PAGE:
With 14 seasons under its belt and a 15th nearing completion, ABC’s Grey’s Anatomy has given its viewers a lot to chew on over the years. From the highly melodramatic to the deeply personal, every week, this show manages to serve up the juicy, near-soapy drama that has endeared it to its viewership. But another reason it has become such a beloved show is because of the ways it tackles difficult and very human concerns, all filtered through the perspectives of the medical team at Grey Sloan Memorial Hospital.
And while it’s expected that Grey’s has taught viewers some key life lessons, as illustrated by the various interpersonal dramas of the doctors, from infidelity to career jealousy to the joys of falling in love, what fans might forget is that Grey’s has also managed to illustrate some surprising women’s health lessons over the years. They might not seem obvious, but trust us: they’re there. Keep reading to see just how Grey’s has tackled women’s health in surprising ways.
1. Callie & Arizona’s journey to motherhood is a lesson in destigmatizing queer maternity
The lessons on understanding and empathizing with queer parenthood stand out in the mostly heteronormative world of Grey’s — lessons seen through Callie and Arizona’s journey to conceive, with each partner getting pregnant during their marriage. While the various aspects of LGBTQ parenthood and the concerns queer parents face were simplified on Grey’s (e.g., the difficulties LGBTQ parents face when adopting isn’t touched on), having Grey’s teach viewers about maternity while filtered through a queer lens was a big moment on the show.
2. It matters that the Grey’s women found a work-life balance
While not blatantly medical in nature, the surprising lesson about valuing mental health as well as physical health in relation to the work-life balance has been a surprisingly key lesson on Grey’s. While the first few seasons focus on Meredith and the other interns putting in serious, around-the-clock hours at work while stealing precious moments to eat, sleep and be human, the show has shifted to show that even though many of the central female characters, Meredith included, work hard at their jobs, they also find time to devote to their personal lives and wellness.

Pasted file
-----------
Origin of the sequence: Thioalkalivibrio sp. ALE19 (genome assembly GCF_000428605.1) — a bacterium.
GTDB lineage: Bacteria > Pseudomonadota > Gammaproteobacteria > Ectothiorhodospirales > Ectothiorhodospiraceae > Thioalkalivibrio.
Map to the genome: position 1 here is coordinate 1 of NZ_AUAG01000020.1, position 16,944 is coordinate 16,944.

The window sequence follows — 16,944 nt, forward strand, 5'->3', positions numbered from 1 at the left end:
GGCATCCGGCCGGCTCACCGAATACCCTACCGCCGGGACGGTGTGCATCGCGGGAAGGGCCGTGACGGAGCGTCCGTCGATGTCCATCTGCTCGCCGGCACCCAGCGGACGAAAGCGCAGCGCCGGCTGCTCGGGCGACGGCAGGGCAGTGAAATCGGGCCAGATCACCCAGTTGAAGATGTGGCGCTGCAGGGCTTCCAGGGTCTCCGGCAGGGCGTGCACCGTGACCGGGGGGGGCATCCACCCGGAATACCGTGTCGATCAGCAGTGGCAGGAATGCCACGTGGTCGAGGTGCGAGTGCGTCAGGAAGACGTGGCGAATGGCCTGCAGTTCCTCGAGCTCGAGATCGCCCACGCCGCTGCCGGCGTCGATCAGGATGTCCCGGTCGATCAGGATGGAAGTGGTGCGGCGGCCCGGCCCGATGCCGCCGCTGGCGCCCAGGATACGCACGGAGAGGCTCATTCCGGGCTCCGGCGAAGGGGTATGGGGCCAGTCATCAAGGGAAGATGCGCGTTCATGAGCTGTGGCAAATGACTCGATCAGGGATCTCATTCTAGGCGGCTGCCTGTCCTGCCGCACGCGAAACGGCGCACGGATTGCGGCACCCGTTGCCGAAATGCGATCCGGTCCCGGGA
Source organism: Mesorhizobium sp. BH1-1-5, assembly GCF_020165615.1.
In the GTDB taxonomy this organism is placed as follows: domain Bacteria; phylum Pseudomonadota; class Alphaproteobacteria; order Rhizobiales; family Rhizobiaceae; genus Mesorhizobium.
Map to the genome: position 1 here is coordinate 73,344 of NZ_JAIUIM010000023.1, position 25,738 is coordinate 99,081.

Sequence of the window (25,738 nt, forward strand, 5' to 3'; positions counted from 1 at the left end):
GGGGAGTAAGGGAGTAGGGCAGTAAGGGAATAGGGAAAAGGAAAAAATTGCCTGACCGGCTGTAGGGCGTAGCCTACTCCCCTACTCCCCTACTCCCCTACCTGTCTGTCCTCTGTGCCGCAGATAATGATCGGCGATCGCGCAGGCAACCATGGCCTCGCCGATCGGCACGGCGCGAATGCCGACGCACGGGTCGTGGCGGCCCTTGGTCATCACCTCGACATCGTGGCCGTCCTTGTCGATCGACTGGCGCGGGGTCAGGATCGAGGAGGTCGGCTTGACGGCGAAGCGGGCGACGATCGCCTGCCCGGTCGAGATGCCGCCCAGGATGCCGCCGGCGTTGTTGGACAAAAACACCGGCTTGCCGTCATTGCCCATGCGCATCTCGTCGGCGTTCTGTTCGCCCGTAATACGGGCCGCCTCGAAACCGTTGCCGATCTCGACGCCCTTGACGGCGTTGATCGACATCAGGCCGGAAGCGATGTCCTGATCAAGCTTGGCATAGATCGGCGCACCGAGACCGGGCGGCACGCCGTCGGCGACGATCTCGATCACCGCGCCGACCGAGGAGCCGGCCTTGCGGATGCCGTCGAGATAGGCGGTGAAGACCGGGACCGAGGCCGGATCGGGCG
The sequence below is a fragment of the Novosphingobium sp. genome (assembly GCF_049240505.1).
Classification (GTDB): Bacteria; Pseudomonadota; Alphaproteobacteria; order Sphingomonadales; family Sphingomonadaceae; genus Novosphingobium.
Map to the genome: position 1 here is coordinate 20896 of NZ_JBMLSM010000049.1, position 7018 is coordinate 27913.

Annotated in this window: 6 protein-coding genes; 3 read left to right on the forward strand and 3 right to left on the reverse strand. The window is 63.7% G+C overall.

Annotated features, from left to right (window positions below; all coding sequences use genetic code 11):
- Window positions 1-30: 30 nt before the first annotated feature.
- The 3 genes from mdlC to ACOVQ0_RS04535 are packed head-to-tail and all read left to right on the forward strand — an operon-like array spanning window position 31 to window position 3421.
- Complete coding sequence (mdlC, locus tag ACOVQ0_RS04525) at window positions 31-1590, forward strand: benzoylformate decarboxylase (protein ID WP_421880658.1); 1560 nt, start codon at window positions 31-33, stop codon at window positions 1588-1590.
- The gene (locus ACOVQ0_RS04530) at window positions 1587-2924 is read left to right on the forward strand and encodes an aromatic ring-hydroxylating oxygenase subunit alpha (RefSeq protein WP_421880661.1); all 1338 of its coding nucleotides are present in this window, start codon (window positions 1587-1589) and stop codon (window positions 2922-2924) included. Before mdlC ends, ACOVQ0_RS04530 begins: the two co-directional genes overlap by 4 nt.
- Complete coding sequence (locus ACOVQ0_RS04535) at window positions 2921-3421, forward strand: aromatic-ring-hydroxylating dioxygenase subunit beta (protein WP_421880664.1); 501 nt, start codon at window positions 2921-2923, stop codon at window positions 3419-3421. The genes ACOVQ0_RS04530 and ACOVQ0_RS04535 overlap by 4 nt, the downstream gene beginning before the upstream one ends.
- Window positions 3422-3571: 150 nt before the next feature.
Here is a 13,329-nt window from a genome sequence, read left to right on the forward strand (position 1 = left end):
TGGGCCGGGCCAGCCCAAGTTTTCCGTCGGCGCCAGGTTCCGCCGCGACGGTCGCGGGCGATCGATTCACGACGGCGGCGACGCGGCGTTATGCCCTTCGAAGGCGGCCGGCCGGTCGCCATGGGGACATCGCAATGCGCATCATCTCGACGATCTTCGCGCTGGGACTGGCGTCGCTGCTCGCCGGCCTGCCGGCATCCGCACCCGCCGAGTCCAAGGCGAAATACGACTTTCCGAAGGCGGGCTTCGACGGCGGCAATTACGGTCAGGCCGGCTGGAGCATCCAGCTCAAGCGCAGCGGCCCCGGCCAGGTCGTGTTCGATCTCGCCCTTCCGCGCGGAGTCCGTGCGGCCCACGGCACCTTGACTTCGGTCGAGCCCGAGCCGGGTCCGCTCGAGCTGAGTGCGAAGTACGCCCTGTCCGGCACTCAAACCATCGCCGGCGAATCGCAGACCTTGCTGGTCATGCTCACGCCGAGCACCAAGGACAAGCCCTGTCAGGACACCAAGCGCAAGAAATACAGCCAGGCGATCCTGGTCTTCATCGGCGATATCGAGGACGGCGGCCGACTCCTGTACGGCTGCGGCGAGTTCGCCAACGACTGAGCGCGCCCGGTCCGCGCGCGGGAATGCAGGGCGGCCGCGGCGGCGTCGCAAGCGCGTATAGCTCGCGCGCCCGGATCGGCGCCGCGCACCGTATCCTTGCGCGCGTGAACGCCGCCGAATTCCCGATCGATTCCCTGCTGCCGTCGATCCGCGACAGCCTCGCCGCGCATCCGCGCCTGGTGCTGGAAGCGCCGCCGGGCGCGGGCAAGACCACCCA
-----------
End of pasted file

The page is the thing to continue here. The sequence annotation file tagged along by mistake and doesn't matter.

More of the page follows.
They balance motherhood and family duties with maintaining relationships, cultivating friends and being active members of their communities. While the show never tries to uphold the false image that women can have it all, it does show that finding that balance is possible and necessary for women to stay healthy in every sense of the word.
3. Women shouldn’t ignore symptoms, however small
It’s hard to get the stats on how frequently Grey’s Anatomy has done this in the decade-plus it’s been on the air, but very often, viewers see female patients who have either ignored symptoms or have waited to get critical testing for a variety of reasons. It’s never meant to place blame on women, but women being made to feel like they should not ignore their health concerns or fight through pain is one surprising and valuable takeaway from this show.
4. Miranda Bailey’s heart issues revealed sexism in medicine
On the flip side of the previous point, Grey’s Anatomy also tackled the ways in which medicine devalues women when they push for treatment and tests they know need to happen. As illustrated through Miranda Bailey’s heart attack in season 14, viewers were able to see how women — and especially women of color — are disproportionately brushed aside or not believed by health care professionals when they raise concerns about their health and demand it be investigated. On the show, Miranda had to fight with a male doctor to get tested for symptoms relating to a heart attack even though she outwardly presented no signs of having one.
5. Teddy’s pregnancy will likely bring about some interesting conversations
Looking at season 15 and beyond, there’s a good chance Teddy Altman’s pregnancy will become a talking point in more than one way. Considering Teddy is an older woman, conversations about older women who are pregnant and the potential health risks or things to watch for may come up. Interestingly, Teddy is emblematic of an increased visibly of older women (a term used gently, since “older” in this case refers to women typically 35 and older) who get pregnant.
In real life, one of the most notable “older” women who is pregnant is 37-year-old Meghan, Duchess of Sussex. Despite possible complications like premature birth or birth defects resulting from women 35 and over getting pregnant, as noted by the March of Dimes, women like Teddy and Meghan represent a growing trend of women who are waiting until they’re older to get pregnant.